Back to the Face
It is time to give him a mouth. Do I really want to do this? The mouth is just a couple of flaps of flesh placed under the nose. How hard can that be, right? Place the upper lip flap and blend first, then add the lower lip flap and, well, you know the drill …

Now we need some fat pads added on the cheeks and a little more bone in the chin area. Add three crescent shapes to the cheeks and chin and then break out that knitting needle/smoothing tool.

After smoothing and refining the mouth a bit he tells me that I have got it all wrong! He smokes a pipe and I haven’t left him with an opening to hold it. Simple peasant woman! What do I know?! Hey, do you watch Californication? At this point he is reminding me of a pale, bald, caricature Hank Moody! Oh, I love that guy! Mr. Gnomie is not impressed!

“Fix my nose” he ordered. “I can’t breathe!” OK, sorry! I was sidetracked by thoughts of a charismatic man. I am after all only human. Full of smelly, mortal blood and all! He tells me that if we were in the faerie realm I’d be severely punished for speaking to him in such a tone but, since I am not finished with him yet, he will spare me the humility! “Now get back to work! The surface of my skin is way too smooth and creamy. Rough it up a bit. I am 10,000 years old and I’ve earned every line on my face.” Geez! I don’t even know what a 10,000 year-old being is supposed to look like. Time to pull out the rake and rough him up!

A little extra flesh gets added at the neck and double chin. Now we can give him some ears. Maybe that has been the problem all along. He can talk to me, but he doesn’t hear me! I know, I know, he has eyes, but he doesn’t see me. For I am a commoner, even worse than that, I am a stinky mortal with the life span of an insect. Even the rodents in the faerie lands live longer than I will. This he points out is the reason why humans are so stupid. “They don’t hang around long enough to learn any of the important lessons that the universe has to offer. Furthermore, although human time moves much slower than faerie time humans are still franticy-panicky, rushing around at a hurried pace, spinning their wheels over nothing and getting nothing of any significance done.” He rolled his eyes as this slipped out of the corner of his mouth. “Oh, now you’ve gone and put me in a bad mood,” he grumbled. “Where’s my pipe?!”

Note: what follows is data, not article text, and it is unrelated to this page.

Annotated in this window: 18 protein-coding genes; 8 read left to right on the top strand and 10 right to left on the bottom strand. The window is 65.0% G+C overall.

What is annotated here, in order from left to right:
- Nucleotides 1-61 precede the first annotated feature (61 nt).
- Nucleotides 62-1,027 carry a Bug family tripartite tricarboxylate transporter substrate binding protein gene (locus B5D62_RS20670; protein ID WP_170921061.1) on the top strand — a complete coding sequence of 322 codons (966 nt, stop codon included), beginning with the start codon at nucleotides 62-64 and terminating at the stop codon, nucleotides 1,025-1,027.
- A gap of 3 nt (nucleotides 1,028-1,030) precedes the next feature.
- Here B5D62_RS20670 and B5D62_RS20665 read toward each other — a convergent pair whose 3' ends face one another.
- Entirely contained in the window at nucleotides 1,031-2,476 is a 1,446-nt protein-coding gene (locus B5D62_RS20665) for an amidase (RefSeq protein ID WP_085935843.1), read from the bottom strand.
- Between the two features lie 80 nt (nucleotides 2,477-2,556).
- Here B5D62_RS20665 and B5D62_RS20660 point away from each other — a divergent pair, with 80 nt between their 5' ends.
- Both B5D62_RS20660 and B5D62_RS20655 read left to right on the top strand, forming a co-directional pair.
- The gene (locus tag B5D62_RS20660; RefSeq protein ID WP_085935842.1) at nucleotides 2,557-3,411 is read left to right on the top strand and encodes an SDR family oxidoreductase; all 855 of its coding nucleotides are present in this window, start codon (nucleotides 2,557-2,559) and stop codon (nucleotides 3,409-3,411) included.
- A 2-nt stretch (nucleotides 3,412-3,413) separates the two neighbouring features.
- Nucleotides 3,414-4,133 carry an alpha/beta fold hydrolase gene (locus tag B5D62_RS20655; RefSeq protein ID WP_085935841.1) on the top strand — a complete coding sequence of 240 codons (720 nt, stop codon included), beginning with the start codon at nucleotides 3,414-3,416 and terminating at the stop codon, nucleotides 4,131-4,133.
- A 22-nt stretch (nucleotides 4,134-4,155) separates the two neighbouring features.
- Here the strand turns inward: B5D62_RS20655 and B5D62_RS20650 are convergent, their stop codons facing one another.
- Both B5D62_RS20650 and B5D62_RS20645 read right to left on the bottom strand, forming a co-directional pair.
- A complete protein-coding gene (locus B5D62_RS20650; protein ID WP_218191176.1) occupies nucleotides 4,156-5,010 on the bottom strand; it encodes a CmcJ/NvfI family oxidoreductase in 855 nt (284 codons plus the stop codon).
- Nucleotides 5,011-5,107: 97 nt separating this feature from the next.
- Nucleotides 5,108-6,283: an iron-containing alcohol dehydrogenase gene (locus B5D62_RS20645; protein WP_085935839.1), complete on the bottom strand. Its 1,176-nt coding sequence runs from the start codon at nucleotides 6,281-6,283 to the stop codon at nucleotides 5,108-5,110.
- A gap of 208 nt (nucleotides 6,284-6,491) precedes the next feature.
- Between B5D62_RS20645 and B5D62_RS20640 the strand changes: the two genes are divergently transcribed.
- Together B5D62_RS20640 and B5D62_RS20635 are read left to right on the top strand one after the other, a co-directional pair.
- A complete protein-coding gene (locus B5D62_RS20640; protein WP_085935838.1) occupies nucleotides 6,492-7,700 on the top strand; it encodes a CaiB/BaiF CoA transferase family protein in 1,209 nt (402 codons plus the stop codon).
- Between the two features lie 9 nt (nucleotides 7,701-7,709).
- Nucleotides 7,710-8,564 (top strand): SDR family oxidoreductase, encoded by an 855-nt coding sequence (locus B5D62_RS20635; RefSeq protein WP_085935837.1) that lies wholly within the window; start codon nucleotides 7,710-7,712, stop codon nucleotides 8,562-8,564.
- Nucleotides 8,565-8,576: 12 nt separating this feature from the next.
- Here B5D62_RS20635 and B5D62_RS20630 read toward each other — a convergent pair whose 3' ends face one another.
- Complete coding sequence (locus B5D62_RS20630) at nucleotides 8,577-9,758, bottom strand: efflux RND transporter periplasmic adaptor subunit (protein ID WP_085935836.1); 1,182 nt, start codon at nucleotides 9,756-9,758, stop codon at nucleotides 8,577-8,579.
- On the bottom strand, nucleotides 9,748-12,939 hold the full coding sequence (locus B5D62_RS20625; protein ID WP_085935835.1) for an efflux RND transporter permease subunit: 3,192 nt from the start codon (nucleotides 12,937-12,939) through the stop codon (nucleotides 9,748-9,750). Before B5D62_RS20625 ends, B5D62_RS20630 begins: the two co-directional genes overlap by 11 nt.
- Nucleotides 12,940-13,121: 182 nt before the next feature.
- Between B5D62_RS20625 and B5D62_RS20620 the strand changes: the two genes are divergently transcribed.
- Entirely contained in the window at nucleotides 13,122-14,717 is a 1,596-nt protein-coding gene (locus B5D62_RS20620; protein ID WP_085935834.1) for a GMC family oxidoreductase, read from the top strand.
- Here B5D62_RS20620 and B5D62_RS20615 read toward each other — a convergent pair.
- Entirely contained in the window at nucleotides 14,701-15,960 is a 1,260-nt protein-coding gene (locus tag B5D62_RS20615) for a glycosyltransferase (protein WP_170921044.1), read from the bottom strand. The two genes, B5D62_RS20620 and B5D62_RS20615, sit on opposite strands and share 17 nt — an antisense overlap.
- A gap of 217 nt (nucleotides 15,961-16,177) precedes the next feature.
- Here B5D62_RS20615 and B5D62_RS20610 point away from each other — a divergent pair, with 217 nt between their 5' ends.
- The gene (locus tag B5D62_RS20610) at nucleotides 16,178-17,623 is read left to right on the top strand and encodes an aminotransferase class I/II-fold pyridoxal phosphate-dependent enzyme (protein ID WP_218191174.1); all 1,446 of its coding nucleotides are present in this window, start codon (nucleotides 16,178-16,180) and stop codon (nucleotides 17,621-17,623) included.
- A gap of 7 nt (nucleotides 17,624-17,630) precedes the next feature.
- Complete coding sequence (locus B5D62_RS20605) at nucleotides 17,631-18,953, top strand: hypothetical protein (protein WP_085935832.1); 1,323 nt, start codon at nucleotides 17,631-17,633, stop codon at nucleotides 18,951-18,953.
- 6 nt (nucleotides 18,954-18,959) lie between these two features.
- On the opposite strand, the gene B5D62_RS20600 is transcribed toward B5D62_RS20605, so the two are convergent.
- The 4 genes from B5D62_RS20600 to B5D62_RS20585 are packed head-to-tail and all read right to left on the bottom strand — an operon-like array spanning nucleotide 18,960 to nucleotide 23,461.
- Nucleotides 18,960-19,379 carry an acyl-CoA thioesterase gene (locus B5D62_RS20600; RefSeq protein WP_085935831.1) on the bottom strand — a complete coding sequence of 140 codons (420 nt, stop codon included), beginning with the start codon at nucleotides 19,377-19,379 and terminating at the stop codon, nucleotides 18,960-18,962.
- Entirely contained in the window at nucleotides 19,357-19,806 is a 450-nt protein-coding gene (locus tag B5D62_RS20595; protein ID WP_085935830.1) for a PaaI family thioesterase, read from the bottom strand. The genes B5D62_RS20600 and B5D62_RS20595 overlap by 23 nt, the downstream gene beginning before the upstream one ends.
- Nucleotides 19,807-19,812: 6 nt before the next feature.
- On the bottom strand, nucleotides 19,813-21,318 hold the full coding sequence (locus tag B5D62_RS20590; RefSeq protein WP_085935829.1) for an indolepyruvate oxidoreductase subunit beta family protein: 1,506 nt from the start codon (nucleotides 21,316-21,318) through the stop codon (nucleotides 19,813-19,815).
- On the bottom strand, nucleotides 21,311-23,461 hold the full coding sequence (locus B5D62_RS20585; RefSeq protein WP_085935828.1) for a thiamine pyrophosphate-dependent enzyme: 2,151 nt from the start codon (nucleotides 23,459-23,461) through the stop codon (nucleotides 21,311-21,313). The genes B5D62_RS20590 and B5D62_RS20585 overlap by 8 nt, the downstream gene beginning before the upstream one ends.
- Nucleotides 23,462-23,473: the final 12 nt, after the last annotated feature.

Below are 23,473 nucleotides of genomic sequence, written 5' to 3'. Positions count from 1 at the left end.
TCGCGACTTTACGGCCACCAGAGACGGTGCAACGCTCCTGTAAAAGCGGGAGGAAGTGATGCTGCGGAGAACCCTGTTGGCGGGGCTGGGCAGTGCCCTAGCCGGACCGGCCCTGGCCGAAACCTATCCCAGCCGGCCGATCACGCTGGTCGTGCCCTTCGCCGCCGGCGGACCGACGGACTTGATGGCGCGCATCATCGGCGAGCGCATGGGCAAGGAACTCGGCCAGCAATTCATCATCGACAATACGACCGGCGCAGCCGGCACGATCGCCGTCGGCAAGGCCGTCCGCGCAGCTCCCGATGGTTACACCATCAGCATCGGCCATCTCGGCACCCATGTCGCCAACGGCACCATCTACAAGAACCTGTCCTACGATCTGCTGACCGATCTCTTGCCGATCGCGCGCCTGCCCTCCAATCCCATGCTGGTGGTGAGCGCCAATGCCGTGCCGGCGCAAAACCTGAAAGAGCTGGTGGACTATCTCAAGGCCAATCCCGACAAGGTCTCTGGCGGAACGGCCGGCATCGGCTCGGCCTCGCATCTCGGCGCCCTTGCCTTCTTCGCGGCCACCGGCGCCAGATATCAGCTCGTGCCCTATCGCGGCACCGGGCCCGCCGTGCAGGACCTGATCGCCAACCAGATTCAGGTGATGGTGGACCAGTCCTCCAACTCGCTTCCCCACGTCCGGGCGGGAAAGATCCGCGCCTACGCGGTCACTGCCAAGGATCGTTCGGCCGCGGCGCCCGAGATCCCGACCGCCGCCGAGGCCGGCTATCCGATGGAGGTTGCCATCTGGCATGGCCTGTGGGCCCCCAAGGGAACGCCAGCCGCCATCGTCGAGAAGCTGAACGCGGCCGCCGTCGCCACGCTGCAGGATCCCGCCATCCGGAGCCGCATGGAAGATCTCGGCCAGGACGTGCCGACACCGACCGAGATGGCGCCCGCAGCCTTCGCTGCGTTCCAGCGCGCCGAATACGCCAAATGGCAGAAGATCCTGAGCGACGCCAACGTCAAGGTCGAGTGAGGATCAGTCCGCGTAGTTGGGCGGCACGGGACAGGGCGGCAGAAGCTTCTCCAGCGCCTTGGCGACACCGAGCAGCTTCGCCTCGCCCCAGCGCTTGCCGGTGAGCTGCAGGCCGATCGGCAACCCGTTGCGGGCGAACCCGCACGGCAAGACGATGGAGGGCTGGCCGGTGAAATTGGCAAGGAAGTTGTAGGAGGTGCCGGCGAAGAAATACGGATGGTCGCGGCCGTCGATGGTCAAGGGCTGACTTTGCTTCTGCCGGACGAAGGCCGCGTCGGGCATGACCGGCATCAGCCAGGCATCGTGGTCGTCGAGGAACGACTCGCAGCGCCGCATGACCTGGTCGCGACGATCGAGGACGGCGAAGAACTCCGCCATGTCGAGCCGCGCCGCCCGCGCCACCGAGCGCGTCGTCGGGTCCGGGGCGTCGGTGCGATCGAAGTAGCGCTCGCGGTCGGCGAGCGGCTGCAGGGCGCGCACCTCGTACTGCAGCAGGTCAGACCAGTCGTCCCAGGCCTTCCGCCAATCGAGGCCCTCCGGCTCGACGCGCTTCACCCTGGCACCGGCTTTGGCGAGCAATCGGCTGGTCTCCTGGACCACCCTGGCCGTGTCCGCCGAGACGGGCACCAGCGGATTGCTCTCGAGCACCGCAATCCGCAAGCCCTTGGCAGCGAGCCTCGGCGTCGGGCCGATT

Well now I am totally flustered! Where were we again? Oh yeah, ears. I like ears. Ears are teardrop shapes blended in with a few internal indentations. The top of the ear meets up with the top of the eye and the bottom of the lobe lines up with the mouth. Really, it’s basic anatomy. Pull out your knitting needle, AKA smoothing tool, AKA ear placement measuring tool and see where your ears line up. Try it on your family and friends as well if you don’t believe me. Here’s the catch: You have to make both ears match up with each other as well! Take your time, and check your work from all angles. As the ancient, old gnome has said, we humans run around in frantic panic and yet we accomplish nothing at all. Well, let’s show him what a lovely job we do with his ears! Now that is an ear to be proud of!

Bringing the Clay to Life
Into the “sauna,” AKA the oven, to be heat cured. I propped him up with poly-fleece and cardboard tubing. The sauna was set at 200 for 20 minutes, 250 for 20 minutes, and 275 for 60 minutes. I gradually worked up the temp so that the internal layers would have time to come up to temperature before the external/skin layers were cured and hard. This helps prevent cracking from sub dermal layers expanding from heat after the skin (dermal) layers have cured and become rigid. I always get a bit of anxiety at this point. At this point I am making a commitment to this being, to bring it to life in our world. I believe that it is necessary to be cautious of the spirits that we call over from the faerie realm. Although they are, for the most part, good and pure, beings of kindness and light, they are still wild spirits that can wreak havoc on world if the mood strikes them to do so.